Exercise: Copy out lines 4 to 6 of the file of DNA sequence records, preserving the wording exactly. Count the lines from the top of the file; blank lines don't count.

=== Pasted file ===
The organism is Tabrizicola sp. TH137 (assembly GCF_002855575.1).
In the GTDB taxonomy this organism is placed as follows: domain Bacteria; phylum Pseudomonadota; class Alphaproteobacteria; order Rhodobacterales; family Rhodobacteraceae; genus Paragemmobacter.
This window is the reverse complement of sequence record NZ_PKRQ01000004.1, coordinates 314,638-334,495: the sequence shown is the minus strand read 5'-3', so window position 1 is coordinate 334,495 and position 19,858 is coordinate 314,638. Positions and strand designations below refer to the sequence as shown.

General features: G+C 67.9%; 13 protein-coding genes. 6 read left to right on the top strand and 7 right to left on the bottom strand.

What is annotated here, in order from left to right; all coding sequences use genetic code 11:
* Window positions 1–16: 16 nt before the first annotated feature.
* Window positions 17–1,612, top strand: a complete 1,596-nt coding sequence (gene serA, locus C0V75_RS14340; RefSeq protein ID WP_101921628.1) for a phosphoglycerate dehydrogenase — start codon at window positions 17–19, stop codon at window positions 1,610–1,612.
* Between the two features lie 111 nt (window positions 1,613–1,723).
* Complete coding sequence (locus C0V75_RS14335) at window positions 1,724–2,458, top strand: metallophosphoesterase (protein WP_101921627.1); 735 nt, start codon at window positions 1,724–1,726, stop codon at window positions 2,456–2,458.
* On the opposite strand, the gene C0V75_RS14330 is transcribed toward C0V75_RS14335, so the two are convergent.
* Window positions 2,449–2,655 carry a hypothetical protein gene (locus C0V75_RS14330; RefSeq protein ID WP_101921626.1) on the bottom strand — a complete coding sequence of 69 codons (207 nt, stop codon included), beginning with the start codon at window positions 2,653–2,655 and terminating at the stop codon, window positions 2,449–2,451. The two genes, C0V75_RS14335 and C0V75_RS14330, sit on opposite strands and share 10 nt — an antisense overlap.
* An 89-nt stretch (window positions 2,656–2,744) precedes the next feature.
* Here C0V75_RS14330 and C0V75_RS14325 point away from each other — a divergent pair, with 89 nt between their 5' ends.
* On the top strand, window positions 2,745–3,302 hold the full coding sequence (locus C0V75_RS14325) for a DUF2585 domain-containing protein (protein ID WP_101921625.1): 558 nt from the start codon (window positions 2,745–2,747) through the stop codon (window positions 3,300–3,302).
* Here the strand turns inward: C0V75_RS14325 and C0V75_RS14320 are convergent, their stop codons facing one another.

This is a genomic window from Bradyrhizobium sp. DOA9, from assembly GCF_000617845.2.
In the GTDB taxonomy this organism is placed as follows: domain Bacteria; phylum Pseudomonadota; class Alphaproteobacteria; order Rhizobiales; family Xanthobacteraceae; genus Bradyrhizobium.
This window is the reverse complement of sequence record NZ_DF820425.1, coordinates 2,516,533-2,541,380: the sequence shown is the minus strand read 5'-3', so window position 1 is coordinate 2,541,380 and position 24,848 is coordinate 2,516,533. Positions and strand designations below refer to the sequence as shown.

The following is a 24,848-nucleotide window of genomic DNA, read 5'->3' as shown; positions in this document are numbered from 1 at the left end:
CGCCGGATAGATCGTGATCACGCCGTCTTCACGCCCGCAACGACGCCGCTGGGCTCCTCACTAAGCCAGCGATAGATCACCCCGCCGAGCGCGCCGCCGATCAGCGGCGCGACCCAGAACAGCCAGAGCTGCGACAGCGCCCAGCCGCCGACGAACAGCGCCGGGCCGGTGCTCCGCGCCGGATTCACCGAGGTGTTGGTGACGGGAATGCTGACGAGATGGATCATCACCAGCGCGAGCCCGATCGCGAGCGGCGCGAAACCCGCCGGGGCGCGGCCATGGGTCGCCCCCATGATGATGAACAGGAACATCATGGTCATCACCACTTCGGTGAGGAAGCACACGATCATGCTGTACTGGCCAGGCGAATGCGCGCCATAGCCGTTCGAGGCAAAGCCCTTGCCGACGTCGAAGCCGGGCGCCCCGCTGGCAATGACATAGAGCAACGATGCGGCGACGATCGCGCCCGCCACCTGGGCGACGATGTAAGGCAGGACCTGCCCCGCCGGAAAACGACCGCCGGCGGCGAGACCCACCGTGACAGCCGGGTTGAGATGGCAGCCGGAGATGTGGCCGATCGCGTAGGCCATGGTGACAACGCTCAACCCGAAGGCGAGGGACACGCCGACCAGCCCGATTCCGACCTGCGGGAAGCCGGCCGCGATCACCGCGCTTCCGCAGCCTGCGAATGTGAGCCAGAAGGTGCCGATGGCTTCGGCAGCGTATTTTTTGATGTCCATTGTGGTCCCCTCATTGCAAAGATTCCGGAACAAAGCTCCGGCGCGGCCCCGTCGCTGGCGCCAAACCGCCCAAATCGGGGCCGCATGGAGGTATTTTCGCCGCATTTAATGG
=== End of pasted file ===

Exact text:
General features: G+C 67.9%; 13 protein-coding genes. 6 read left to right on the top strand and 7 right to left on the bottom strand.

What is annotated here, in order from left to right; all coding sequences use genetic code 11:
* Window positions 1–16: 16 nt before the first annotated feature.